Further, election officials are partnering with the U.S. Department of Homeland Security (DHS), the Center for Disease Control (CDC), state public health departments and other relevant agencies to disseminate information.
Some of the current measures taken by election officials include:
- 13 states (Connecticut, Delaware, Georgia, Indiana, Kentucky, Louisiana, Maryland, New Jersey, New York, Ohio, Pennsylvania, Rhode Island and West Virginia) and one territory (Puerto Rico) have postponed their presidential primary elections.
- Three states have postponed specific Congressional elections (Alabama, Mississippi and North Carolina).
- Where applicable, encouraging voters to vote early to avoid crowds or utilize by-mail absentee voting procedures (33 states and Washington D.C. allow voters to vote absentee by-mail without a reason or excuse).
- Expanded absentee voting eligibility.
- Extended the mail ballot request deadlines.
- Mailing absentee ballot requests to all registered voters.
- Relocating polling places from nursing homes, senior living facilities and other locations where older, high-risk individuals reside.
- Distributing hand sanitizer, disposable gloves and cleaning wipes to polling place locations.
- Cleaning polling place locations at regular intervals, including voting machines, ballot marking pens, and other materials.
- Allowing curbside voting or ballot drop-off at polling places.
- Recruiting additional poll workers to cover any potential shortages due to illness.
- Encouraging polling place workers to stay home if they feel sick.
- Advising voters to seal mail/absentee ballot envelopes with a wet cloth or sponge.
Most Recent State Press Releases Regarding COVID-19 Response as of April 9, 2020:
- Alabama Secretary of State- 93 Days Left to Apply for an Absentee Ballot for Primary Runoff Election
- Alaska Lt. Governor- COVID-19 Important Notice 3/31/20 Update
- Arizona Secretary of State- Secretary Hobbs Supports Authorization for Ballot Initiative Campaigns to Collect Electronic Signatures for the November Election
- Arkansas Secretary of State- Early Voting for General Primary Runoff Election Begins Tuesday, March 24th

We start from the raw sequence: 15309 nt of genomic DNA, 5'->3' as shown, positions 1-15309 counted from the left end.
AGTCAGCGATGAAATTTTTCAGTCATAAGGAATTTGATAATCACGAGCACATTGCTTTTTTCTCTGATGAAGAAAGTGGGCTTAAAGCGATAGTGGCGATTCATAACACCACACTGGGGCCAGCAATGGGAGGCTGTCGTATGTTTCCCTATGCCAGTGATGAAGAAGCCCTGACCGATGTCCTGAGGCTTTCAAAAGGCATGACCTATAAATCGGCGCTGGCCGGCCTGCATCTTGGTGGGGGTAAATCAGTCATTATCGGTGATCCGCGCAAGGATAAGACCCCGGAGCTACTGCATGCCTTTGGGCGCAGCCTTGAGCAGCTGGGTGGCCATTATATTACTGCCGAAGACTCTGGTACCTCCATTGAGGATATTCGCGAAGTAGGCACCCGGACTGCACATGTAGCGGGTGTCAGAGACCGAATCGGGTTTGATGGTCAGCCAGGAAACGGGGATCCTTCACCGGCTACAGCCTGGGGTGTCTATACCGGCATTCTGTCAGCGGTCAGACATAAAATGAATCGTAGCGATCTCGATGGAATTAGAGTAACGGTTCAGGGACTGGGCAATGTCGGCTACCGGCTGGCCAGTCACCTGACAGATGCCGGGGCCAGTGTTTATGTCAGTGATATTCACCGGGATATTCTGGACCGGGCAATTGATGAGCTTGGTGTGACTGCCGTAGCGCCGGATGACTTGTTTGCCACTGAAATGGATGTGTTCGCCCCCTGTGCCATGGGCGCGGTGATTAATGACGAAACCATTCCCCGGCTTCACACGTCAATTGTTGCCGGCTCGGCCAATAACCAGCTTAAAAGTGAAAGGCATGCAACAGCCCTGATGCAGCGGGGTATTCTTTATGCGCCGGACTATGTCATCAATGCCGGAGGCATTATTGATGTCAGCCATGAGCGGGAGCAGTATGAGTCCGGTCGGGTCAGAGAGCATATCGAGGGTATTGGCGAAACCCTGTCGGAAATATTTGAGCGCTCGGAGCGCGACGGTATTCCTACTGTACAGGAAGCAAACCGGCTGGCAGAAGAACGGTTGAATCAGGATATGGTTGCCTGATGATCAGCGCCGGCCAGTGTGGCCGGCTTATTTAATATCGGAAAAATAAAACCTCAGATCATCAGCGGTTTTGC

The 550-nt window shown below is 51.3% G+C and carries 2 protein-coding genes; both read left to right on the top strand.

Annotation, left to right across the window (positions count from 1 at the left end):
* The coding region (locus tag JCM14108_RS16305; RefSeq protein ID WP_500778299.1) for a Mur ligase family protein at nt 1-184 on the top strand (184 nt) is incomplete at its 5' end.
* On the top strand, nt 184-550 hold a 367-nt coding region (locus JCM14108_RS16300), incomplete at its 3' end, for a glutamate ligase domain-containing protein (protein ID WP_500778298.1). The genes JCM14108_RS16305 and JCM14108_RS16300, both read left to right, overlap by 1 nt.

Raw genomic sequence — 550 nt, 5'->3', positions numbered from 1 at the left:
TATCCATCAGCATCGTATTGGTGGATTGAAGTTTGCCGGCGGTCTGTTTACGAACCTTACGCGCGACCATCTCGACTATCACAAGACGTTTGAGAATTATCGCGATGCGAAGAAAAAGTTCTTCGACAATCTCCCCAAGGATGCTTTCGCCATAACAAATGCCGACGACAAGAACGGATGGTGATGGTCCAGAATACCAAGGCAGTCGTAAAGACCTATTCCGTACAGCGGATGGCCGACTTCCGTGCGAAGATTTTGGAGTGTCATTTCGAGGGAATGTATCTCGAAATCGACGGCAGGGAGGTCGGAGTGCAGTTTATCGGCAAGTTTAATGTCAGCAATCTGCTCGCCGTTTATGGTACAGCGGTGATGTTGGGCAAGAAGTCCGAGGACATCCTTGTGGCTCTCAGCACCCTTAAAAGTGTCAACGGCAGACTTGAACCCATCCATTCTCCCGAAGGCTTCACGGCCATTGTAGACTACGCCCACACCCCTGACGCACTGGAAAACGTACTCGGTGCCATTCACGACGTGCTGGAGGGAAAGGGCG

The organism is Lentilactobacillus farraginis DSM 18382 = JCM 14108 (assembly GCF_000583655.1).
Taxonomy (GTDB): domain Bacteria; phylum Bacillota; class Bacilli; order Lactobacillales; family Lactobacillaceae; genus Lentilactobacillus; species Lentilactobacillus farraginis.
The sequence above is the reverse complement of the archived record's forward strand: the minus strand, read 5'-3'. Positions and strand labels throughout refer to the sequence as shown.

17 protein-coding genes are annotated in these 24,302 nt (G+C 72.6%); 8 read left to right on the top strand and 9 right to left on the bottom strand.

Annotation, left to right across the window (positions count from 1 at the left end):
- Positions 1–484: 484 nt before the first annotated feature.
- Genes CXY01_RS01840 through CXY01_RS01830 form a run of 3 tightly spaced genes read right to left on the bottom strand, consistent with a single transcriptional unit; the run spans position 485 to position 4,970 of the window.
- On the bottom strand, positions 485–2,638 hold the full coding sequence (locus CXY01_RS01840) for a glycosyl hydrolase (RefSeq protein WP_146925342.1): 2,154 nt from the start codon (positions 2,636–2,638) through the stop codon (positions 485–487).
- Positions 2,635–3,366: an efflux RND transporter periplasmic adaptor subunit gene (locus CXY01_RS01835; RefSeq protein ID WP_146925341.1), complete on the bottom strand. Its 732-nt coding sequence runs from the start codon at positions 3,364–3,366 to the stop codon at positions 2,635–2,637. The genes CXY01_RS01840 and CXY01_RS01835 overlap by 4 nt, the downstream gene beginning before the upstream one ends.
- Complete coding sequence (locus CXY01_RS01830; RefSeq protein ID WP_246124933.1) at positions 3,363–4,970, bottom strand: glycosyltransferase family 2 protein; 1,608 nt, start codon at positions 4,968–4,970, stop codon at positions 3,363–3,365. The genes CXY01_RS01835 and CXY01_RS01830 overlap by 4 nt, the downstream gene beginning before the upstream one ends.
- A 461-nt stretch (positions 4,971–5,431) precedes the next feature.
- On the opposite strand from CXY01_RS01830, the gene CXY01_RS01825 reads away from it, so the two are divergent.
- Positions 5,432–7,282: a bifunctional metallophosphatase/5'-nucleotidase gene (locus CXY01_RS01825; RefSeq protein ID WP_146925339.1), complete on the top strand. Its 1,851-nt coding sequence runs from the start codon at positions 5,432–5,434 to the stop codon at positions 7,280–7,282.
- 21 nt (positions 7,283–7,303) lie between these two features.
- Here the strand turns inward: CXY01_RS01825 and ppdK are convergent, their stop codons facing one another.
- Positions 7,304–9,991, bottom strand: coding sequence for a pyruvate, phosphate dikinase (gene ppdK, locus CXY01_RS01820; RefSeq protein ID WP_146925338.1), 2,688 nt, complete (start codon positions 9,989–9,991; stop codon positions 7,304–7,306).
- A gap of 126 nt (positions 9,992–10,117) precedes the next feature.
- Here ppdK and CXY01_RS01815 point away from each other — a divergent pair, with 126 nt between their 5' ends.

- California Secretary of State- Governor Newsom Signs Executive Order Requiring Counties to Mail Every Voter a Ballot for Special Elections in CD-25 and SD-28
- Connecticut Secretary of State- Statement from Secretary of the State Denise Merrill Regarding the Connecticut Presidential Preference Primary
- Delaware Governor- Governor Carney Moves Presidential Primary Date to June 2
- District of Columbia Board of Elections- DCBOE Closing to the Public, Effective Monday, April 6
- Florida Secretary of State- Secretary of State Laurel M. Lee Announces Business Annual Report Filing Deadline Extension and Changes to Candidate Petition and Qualifying Processes
- Georgia Secretary of State- Raffensperger Announces Postponement of Primary Election Until June 9
- Idaho Secretary of State- Secretary Lawerence Denney Announces May Primary Changes
- Illinois State Board of Elections- Illinois primary election will go on March 17 as scheduled
- Indiana Election Commission- Indiana Election Commission Adopts New Procedures for June 2 Primary Election
- Iowa Secretary of State- Secretary Pate to Mail Absentee Ballot Request Form to Every Registered Voter
- Kansas Secretary of State- Secretary of State Provides Update Amid COVID-19 Outbreak
- Kentucky Secretary of State- Secretary of State Secures Federal Funds to Cover New Election Costs
- Louisiana Secretary of State- COVID-19 and Elections Update